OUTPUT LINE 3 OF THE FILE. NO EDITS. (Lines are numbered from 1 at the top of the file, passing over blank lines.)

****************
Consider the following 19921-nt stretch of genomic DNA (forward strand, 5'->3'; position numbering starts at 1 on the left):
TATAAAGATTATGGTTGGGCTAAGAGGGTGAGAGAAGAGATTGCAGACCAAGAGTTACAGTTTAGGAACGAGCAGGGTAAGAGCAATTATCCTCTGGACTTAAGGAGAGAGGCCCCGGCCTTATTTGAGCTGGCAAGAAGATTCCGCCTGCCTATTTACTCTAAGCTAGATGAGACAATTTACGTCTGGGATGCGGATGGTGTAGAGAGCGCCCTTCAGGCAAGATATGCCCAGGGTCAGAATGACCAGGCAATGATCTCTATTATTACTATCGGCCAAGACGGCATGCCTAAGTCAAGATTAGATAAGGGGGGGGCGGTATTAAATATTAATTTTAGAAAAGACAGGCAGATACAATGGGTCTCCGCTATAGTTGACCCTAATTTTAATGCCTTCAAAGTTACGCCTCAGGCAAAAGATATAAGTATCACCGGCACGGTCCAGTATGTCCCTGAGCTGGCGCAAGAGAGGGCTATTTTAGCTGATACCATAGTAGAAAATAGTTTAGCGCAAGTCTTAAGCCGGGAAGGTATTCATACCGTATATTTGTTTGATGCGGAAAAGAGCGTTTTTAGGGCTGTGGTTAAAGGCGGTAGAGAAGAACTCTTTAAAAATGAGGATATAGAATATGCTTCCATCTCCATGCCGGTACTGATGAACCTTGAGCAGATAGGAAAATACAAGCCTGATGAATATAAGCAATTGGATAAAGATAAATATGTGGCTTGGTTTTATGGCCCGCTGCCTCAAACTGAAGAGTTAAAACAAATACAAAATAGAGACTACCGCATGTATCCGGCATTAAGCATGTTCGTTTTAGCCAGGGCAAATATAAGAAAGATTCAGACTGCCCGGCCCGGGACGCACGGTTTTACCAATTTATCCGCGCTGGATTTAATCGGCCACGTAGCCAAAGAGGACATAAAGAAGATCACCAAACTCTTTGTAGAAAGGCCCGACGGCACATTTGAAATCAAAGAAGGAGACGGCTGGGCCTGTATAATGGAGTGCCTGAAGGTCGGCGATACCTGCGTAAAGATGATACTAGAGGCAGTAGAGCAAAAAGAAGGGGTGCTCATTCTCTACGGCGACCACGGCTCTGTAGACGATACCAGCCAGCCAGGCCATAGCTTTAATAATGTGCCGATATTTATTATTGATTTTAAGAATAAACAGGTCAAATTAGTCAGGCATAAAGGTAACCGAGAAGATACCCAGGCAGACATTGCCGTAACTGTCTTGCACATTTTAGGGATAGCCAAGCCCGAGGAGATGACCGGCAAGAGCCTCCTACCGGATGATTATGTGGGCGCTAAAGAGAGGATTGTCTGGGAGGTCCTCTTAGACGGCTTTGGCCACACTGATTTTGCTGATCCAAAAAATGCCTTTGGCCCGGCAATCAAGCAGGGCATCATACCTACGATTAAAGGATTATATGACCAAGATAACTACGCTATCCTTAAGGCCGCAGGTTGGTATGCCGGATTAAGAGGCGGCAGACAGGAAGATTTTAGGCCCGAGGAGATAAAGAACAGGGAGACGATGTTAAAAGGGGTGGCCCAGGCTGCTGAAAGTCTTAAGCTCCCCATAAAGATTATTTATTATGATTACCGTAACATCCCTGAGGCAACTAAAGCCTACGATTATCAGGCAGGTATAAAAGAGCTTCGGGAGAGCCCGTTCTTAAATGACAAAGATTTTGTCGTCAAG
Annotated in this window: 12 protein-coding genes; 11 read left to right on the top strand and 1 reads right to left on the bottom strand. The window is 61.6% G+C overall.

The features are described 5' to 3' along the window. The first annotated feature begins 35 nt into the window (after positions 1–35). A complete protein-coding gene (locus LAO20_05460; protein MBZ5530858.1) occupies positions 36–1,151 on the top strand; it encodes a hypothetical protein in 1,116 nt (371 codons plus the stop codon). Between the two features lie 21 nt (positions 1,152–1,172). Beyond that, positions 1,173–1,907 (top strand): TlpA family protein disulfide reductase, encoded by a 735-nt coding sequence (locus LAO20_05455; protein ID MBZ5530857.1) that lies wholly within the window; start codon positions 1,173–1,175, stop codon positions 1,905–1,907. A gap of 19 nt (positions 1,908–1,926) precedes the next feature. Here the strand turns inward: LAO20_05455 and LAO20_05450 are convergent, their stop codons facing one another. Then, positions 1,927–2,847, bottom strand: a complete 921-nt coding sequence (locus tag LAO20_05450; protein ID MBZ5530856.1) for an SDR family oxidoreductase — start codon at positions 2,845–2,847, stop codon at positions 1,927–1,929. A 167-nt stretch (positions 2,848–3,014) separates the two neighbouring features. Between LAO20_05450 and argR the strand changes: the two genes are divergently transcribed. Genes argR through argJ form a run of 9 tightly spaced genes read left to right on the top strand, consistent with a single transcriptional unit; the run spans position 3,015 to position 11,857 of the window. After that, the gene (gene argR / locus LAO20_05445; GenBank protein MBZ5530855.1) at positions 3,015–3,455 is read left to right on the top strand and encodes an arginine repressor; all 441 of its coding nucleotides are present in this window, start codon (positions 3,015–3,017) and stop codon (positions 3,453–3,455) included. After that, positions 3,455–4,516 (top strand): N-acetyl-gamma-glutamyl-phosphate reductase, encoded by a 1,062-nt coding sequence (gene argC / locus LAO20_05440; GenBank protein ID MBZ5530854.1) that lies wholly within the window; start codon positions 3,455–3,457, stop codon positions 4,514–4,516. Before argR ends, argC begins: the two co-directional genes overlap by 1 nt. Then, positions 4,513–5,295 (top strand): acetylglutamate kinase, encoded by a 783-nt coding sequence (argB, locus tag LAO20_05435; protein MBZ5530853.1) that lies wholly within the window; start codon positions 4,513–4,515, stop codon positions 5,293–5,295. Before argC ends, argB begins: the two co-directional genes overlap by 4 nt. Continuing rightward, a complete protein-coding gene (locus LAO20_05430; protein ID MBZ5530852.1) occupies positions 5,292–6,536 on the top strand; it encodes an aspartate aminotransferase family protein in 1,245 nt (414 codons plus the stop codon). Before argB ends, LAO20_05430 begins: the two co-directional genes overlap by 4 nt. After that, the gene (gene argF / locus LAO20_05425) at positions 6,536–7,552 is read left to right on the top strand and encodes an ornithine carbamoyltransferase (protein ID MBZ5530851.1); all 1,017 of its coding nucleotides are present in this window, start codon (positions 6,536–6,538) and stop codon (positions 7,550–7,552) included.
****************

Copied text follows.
Annotated in this window: 12 protein-coding genes; 11 read left to right on the top strand and 1 reads right to left on the bottom strand. The window is 61.6% G+C overall.